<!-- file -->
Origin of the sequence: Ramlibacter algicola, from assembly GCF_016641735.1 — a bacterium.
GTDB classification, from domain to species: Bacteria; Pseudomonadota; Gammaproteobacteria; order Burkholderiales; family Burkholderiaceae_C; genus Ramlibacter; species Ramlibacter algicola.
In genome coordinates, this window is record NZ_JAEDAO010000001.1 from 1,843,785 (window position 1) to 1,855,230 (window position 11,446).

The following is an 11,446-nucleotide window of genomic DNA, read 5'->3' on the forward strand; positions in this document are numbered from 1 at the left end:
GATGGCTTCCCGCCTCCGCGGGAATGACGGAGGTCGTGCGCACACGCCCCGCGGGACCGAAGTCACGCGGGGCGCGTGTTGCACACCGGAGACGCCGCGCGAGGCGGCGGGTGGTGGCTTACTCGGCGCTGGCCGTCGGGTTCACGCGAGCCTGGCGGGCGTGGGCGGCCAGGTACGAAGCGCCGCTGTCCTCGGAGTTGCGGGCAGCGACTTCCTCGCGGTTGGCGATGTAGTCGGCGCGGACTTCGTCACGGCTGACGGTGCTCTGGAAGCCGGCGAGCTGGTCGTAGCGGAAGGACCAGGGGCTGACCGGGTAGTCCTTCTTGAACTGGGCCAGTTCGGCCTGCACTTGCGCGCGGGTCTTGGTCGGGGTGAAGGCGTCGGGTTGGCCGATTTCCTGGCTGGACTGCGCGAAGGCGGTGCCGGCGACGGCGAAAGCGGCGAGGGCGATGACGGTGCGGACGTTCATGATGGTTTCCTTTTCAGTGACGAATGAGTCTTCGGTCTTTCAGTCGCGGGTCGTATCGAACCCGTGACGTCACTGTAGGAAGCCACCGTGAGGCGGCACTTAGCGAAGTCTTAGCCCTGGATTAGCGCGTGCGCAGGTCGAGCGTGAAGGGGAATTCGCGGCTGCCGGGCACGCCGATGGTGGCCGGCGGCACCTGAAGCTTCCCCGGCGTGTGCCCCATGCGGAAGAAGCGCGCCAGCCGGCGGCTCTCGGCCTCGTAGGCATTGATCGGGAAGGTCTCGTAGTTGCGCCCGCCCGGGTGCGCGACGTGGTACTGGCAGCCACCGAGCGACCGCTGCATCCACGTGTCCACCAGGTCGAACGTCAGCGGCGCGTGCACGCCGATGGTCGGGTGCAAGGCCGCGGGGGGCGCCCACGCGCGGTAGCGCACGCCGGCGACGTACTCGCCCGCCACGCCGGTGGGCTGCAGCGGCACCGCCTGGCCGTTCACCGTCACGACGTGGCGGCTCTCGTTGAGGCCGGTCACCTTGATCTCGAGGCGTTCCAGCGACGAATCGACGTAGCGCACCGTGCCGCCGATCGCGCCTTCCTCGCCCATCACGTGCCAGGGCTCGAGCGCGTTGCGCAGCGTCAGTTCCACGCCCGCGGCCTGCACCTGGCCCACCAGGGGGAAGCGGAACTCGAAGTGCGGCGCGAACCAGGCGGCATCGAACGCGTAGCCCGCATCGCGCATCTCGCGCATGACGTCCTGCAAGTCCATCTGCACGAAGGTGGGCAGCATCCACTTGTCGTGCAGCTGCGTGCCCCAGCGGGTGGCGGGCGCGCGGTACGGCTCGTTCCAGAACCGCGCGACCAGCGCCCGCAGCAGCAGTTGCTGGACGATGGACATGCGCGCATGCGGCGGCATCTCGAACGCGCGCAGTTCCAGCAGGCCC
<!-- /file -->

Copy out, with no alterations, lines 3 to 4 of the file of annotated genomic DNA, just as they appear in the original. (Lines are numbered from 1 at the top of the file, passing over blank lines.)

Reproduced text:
In genome coordinates, this window is record NZ_JAEDAO010000001.1 from 1,843,785 (window position 1) to 1,855,230 (window position 11,446).

The following is an 11,446-nucleotide window of genomic DNA, read 5'->3' on the forward strand; positions in this document are numbered from 1 at the left end: